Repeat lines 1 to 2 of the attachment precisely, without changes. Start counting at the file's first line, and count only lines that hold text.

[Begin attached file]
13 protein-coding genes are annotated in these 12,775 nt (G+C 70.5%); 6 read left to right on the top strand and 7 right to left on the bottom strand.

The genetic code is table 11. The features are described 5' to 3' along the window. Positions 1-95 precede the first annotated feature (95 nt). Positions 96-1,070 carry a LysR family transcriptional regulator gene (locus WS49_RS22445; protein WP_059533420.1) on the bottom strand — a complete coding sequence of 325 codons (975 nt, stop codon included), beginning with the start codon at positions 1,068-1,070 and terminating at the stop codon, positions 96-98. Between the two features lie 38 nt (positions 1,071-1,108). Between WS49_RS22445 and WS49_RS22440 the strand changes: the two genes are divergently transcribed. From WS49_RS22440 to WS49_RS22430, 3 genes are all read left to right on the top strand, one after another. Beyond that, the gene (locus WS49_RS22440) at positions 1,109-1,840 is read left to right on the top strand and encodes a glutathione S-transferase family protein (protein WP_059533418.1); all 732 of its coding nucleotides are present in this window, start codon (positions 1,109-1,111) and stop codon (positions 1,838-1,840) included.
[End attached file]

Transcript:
13 protein-coding genes are annotated in these 12,775 nt (G+C 70.5%); 6 read left to right on the top strand and 7 right to left on the bottom strand.

The genetic code is table 11. The features are described 5' to 3' along the window. Positions 1-95 precede the first annotated feature (95 nt). Positions 96-1,070 carry a LysR family transcriptional regulator gene (locus WS49_RS22445; protein WP_059533420.1) on the bottom strand — a complete coding sequence of 325 codons (975 nt, stop codon included), beginning with the start codon at positions 1,068-1,070 and terminating at the stop codon, positions 96-98. Between the two features lie 38 nt (positions 1,071-1,108). Between WS49_RS22445 and WS49_RS22440 the strand changes: the two genes are divergently transcribed. From WS49_RS22440 to WS49_RS22430, 3 genes are all read left to right on the top strand, one after another. Beyond that, the gene (locus WS49_RS22440) at positions 1,109-1,840 is read left to right on the top strand and encodes a glutathione S-transferase family protein (protein WP_059533418.1); all 732 of its coding nucleotides are present in this window, start codon (positions 1,109-1,111) and stop codon (positions 1,838-1,840) included.